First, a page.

Natural catastrophes have wide-ranging consequences and obtaining insurance coverage for alleged damages arising from natural catastrophes takes time. There are still Katrina cases percolating through the legal system. In this case, decided by the Second Circuit on the last day of August 2016, nearly four years after Sandy, issues concerning flood sublimits, ensuing loss exceptions and additional coverage for demolition and increased cost of destruction have been resolved; in part.
In Nat’l Railroad Passenger Corp. v. Aspen Specialty Ins. Co., No. 15-2358-cv, 2016 U.S. App. LEXIS 16074 (2d Cir. Aug. 31, 2016) (Summary Order), the Second Circuit affirmed the District Court’s grant of summary judgment to Amtrak’s insurers on the applicability of the definition of flood and the policies’ flood sublimit and that corrosion damages incurred by Amtrak was not an ensuing loss and was also subject to the flood sublimit. But the court reversed summary judgment and remanded the case back to the District Court on the issue of whether Amtrak has coverage under the Demolition and Increased Cost of Construction clause in its insurance policies.
On the flood issue, there were three different flood definitions across the various policies, but the court found that there was no ambiguity and that the definitions were sufficiently broad to include an inundation of seawater driven by storm surge or windstorm. Even though this case has no precedential value, given that the case involved three definitions of flood and the court found all applied, this case may be relevant in future claims for damages arising out of seawater inundation.
As to the ensuing loss, the court found that because the corrosion of Amtrak’s metal equipment could not be separated from water damage in any meaningful way or be attributed to a distinct covered peril, it still fell within the flood sublimit. Separating the causes of loss and linking them to covered perils is one of the most difficult aspects of addressing claims after natural disasters like Sandy. When it is not possible, as in this case, the flood sublimit is likely going to win out.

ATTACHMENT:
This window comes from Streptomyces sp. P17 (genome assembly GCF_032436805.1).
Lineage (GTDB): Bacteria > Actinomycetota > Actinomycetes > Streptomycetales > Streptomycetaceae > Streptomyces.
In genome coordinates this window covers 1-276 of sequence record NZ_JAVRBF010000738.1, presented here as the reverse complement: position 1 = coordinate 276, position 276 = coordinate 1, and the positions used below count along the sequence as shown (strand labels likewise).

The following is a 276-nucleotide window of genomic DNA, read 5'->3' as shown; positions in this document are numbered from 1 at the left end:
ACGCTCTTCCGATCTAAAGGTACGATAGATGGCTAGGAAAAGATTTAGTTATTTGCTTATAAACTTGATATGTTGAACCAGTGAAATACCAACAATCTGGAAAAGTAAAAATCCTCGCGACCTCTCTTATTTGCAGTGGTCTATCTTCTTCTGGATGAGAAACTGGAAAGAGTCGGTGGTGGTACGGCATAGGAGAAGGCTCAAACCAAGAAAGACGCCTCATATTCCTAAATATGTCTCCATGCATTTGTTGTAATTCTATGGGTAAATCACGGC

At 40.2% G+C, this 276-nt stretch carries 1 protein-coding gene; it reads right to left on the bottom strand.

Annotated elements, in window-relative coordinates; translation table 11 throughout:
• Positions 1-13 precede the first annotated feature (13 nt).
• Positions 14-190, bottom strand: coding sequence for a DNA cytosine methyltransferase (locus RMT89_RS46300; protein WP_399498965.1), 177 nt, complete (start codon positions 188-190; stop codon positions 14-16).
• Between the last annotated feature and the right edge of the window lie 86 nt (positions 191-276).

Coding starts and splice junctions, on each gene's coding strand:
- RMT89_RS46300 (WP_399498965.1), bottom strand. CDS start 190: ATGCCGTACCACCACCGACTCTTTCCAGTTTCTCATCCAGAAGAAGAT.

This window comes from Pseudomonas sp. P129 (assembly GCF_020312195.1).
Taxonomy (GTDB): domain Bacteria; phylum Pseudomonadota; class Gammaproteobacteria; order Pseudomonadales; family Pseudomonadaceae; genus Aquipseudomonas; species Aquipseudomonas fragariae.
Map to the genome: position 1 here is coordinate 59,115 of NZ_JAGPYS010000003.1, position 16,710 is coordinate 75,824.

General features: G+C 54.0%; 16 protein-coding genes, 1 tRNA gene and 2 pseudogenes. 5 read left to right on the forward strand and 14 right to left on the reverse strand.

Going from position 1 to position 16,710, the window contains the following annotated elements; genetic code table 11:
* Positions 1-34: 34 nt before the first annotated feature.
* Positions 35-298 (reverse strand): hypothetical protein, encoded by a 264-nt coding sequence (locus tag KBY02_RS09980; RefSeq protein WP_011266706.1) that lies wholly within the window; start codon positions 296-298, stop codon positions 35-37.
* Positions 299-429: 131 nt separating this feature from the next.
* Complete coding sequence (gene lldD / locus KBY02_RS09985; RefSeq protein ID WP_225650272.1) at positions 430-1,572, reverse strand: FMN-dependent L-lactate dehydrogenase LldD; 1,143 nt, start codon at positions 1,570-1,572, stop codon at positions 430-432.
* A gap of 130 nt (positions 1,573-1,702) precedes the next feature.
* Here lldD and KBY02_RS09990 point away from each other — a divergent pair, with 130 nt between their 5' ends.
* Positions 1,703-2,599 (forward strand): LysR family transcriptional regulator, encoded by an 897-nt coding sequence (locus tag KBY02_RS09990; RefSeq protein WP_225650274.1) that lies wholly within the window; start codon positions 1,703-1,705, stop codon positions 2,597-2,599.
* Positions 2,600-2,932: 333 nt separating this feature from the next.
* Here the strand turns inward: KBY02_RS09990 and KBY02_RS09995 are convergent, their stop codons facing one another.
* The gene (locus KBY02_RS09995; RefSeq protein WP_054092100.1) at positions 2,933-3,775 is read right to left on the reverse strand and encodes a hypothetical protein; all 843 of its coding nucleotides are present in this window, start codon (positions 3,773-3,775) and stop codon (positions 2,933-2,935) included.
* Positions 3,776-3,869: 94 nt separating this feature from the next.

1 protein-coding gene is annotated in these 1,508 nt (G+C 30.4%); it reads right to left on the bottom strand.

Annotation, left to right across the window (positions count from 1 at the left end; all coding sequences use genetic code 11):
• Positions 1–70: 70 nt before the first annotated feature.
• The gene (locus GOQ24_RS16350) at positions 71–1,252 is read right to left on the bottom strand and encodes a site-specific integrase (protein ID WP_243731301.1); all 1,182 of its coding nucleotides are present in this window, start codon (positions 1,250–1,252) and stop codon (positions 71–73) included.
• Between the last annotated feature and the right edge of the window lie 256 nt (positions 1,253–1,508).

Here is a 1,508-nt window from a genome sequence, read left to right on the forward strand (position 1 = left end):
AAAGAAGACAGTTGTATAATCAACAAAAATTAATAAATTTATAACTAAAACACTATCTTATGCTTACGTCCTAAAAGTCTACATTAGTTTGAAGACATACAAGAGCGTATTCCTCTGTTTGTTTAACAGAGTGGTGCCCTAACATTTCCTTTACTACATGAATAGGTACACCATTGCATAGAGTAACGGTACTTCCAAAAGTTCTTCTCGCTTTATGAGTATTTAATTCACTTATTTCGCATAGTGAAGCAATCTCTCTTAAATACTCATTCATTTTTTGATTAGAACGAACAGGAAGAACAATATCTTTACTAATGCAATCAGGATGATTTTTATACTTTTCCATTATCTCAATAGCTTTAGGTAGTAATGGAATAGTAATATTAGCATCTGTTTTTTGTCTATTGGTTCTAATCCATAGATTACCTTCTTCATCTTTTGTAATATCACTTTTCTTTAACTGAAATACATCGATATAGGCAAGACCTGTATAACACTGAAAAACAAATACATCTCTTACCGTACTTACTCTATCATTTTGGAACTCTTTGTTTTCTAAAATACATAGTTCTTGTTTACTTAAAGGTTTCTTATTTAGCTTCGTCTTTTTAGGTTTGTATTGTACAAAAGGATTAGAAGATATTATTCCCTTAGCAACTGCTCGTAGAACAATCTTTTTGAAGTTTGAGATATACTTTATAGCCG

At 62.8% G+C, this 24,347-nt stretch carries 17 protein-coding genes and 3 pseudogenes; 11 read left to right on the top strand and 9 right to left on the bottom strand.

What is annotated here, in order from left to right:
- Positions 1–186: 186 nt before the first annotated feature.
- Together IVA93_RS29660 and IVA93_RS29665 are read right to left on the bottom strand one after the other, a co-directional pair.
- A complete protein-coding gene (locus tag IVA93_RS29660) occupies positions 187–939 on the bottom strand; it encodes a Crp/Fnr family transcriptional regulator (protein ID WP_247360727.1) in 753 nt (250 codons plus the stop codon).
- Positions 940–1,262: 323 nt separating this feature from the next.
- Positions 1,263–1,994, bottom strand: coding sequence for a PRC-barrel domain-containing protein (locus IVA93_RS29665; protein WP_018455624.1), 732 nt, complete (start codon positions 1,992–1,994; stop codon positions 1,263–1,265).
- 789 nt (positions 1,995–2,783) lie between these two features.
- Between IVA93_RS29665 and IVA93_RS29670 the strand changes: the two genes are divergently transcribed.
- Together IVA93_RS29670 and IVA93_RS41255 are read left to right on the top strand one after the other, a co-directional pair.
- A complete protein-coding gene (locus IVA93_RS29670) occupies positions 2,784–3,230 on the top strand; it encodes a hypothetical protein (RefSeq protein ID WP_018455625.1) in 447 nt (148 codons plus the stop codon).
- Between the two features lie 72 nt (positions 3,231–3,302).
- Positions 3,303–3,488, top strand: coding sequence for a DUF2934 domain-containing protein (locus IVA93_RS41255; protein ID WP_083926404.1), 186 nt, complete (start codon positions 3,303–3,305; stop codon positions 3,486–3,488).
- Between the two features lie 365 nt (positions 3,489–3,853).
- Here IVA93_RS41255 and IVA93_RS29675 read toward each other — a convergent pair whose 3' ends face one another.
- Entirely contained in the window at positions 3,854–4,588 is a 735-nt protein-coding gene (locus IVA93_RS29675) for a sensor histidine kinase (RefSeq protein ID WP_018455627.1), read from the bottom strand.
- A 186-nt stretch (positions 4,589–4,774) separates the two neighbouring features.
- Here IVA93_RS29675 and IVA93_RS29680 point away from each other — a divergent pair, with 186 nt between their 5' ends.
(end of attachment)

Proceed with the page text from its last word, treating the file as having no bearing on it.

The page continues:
The court did find for Amtrak on its Demolition and Increased Cost of Construction clause argument, but that victory might be short lived. The clause applies when a loss causes the enforcement of any law, ordinance, governmental directive or standard regulating construction, repair, use or occupancy of property. Here, there has yet to be any enforcement by a governmental directive, but as Amtrak successfully argued, the Federal Railroad Administration and the Americans with Disability Act may require Amtrak to make changes to undamaged portions of its property and mandate certain repairs that might be covered under the clause. Notably, there is no time limit, according to the court, by which Amtrak has to submit a claim under this clause. Because there might be a claim in the future, summary judgment was not appropriate. Yet the court made it clear that as of now, Amtrak was not entitled to coverage under this provision and whether it will apply in the future and how it will be applied (e.g., can it be stacked on top of the flood sublimit) will have to be decided by the District Court.